Central & South Asia
Afghan blast targets Indian embassy
Taliban claims responsibility for suicide attack that left 17 dead and 63 wounded in Kabul.
Last Modified: 08 Oct 2009 23:01 GMT

Officials say a suicide car bomber carried
out the attack [AFP]

At least 17 people have been killed in a suicide bombing outside the Indian embassy in Kabul, the Afghan capital.

Two policemen were among the dead, and at least 63 people were wounded in the blast on Thursday.

Shortly after the blast, the Taliban said it had carried out the attack, claiming on its official website that the attacker was a man called Khalid. However, intelligence sources told Al Jazeera that a "state" role was more likely.

A senior Indian embassy diplomat said that the bomb targeted the Indian embassy.

Zemarai Bashary, an Afghan interior ministry spokesman, said: "It was a suicide car bomb attack. There are civilian and police casualties."

One report said that two cars, one marked with UN insignia, had been badly damaged in the blast.

Smoke was seen rising from central Kabul and the windows of shops in the blast area were smashed.

Taliban responsibility

Zeina Khodr, Al Jazeera's correspondent in Kabul, said: "Afghan government and intelligence sources have made clear to Al Jazeera that they believe that foreign hands were involved.

In video

The attack has sparked speculation that Pakistan's spy agency was behind it

"This was an operation which was planned by a state and not - I quote - a group of bandits."

Sayyid Abdul Gafoor, the head of the interior ministry's anti-crime unit, said special kinds of explosives were used for the explosion and the vehicle used in the suicide attack was not registered in Afghanistan, indicating possible foreign involvement.

Vishnu Prakash, an Indian foreign ministry spokesman, said in New Delhi: "As per reports we have received, all embassy personnel are safe.

"There has been some damage to the embassy property. We are closely monitoring the situation."

The Afghan interior ministry is on the opposite side of the road from the Indian embassy.

Last July, the Indian embassy in Kabul was the scene of the deadliest single attack in Kabul of the eight-year-old war.

A Taliban suicide car bomber killed 58 people, including two senior Indian diplomats, and wounded another 141 people.

Since then, the access road to the embassy has been barricaded.

Regional rivalries

in depth

  Redefining success in Afghanistan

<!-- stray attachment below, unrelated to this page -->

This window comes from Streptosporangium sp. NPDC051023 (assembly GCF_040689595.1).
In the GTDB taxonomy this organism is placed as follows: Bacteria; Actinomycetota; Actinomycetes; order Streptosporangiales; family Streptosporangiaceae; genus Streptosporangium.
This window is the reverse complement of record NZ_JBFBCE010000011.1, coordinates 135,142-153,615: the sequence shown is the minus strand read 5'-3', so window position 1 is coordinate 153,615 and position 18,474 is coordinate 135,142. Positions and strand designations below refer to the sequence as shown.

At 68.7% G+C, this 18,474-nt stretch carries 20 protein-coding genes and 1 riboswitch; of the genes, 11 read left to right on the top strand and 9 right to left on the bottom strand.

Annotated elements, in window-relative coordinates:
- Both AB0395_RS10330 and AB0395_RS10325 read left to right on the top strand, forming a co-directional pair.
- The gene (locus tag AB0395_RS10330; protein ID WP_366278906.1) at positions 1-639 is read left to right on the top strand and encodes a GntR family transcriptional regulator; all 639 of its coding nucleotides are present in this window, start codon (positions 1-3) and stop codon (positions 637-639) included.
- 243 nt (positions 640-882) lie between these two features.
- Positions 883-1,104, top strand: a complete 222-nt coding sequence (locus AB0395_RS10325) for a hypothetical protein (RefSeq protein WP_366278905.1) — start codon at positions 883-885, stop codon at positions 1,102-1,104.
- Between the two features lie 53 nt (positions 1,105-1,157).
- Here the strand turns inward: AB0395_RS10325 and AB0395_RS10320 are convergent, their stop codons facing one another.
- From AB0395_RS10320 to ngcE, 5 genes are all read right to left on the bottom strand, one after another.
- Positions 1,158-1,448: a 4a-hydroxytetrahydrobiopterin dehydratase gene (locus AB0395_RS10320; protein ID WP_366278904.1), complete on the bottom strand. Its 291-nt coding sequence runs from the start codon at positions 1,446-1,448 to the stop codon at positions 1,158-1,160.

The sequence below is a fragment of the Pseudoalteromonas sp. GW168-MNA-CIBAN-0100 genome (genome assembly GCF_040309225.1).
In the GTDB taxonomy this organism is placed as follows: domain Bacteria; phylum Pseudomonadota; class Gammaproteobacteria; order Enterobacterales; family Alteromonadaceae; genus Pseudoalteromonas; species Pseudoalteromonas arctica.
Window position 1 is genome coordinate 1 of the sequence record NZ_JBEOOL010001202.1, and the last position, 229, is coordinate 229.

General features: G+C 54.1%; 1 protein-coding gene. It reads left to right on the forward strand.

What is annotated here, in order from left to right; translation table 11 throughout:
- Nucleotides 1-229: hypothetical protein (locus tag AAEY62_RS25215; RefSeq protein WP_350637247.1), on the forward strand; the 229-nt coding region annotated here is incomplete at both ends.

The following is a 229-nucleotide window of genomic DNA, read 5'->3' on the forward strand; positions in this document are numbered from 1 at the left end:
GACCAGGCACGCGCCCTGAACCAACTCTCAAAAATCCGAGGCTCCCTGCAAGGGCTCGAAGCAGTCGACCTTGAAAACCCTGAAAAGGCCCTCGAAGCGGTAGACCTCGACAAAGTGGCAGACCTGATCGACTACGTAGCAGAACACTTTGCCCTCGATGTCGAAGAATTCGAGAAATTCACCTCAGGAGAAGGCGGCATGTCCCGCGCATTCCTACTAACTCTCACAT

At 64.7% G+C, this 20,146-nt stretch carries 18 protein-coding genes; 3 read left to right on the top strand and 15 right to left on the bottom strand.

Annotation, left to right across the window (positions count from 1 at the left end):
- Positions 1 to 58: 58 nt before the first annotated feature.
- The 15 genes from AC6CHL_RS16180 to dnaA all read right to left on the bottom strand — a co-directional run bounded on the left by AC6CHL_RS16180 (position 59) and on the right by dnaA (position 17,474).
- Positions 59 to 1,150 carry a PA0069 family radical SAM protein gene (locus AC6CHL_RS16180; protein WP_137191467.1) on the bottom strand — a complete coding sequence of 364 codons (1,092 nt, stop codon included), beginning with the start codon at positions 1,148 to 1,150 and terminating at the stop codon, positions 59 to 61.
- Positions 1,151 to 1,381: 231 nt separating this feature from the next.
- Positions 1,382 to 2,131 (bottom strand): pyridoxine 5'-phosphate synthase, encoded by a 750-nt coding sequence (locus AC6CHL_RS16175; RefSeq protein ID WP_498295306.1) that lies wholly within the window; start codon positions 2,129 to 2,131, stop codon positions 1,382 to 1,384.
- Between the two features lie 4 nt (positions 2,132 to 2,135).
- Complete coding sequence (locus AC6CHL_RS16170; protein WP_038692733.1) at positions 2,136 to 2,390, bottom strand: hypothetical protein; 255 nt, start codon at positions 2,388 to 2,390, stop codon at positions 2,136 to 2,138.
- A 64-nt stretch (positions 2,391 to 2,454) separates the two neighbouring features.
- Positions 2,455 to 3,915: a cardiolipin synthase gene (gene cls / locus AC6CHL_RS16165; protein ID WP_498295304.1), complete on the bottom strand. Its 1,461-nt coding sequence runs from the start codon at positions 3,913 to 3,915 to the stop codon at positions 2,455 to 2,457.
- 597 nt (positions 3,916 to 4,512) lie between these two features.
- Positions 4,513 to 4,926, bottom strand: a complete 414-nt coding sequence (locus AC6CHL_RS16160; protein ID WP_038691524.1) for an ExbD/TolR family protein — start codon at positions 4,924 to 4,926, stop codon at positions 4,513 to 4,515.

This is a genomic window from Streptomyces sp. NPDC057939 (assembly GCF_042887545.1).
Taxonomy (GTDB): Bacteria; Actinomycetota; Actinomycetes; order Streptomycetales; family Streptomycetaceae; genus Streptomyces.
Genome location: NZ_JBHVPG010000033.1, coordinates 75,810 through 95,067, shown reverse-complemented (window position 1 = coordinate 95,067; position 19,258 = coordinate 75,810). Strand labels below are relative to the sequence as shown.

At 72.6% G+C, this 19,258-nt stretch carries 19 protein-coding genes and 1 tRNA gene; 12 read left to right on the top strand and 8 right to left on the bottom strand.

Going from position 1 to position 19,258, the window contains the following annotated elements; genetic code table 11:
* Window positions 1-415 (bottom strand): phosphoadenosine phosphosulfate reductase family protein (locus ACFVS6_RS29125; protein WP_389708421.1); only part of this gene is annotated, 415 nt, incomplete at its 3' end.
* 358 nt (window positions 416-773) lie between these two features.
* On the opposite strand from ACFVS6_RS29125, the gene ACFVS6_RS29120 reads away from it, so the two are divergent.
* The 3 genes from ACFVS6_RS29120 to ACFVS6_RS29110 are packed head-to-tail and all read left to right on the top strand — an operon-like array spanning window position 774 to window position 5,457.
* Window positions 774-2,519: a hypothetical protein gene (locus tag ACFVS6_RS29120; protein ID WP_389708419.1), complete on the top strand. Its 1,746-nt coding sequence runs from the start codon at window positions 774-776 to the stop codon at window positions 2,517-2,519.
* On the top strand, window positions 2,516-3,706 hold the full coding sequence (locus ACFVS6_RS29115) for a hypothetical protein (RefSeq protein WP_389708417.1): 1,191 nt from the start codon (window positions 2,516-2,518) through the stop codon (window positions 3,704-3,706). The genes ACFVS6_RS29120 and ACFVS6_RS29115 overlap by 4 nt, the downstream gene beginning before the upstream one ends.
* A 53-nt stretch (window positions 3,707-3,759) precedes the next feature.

'Al-Qaeda facilitates insurgency' 
  US trapped in 'bitter war'?
  On the frontlines with US troops
  Video: US weighs Afghan war strategy shift
  Video: McChrystal's Afghan ideas
  Riz Khan: Afghanistan in limbo
  Afghan war 'needs regional plan'

PJ Mir, a Pakistani political analyst, said Thursday's attack was an attempt to increase tensions between regional rivals India and Pakistan.

"This attack is not a target - it is meant to grab world attention," he told Al Jazeera.

"Its intention is to create terror and to create mistrust between India and Pakistan. This is purely the work of those militants who are working against the Afghan, Pakistan and Indian community at large."

After the bombing in July 2008, India said Pakistan's military spy agency, the ISI, was behind most attacks on Indians in Afghanistan as a way of undermining Indian influence.

Pakistan has long regarded Afghanistan as a fall-back position in the event of war with India.

Meanwhile, New Delhi seeks to retain influence in Afghanistan to deter anti-India groups from setting up training camps there.

Al Jazeera and agencies
Topics in this article
Featured on Al Jazeera
Swathes of the British electorate continue to show discontent with all things European, including immigration.
Astronomers have captured images of primordial galaxies that helped light up the cosmos after the Big Bang.
Critics assail British photographer's portrayal of indigenous people, but he says he's highlighting their plight.
As Western stars re-release 1980s charity hit, many Africans say it's a demeaning relic that can do more harm than good.
No one convicted after 58 people gunned down in cold blood in 2009 in the country's worst political mass killing.
While hosting the World Internet Conference, China tries Tiananmen activist for leaking 'state secrets' to US website.
Once staunchly anti-immigrant, some observers say the conservative US state could lead the way in documenting migrants.
NGOs say women without formal documentation are being imprisoned after giving birth in Malaysia.
Public stripping and assault of woman and rival protests thereafter highlight Kenya's gender-relations divide.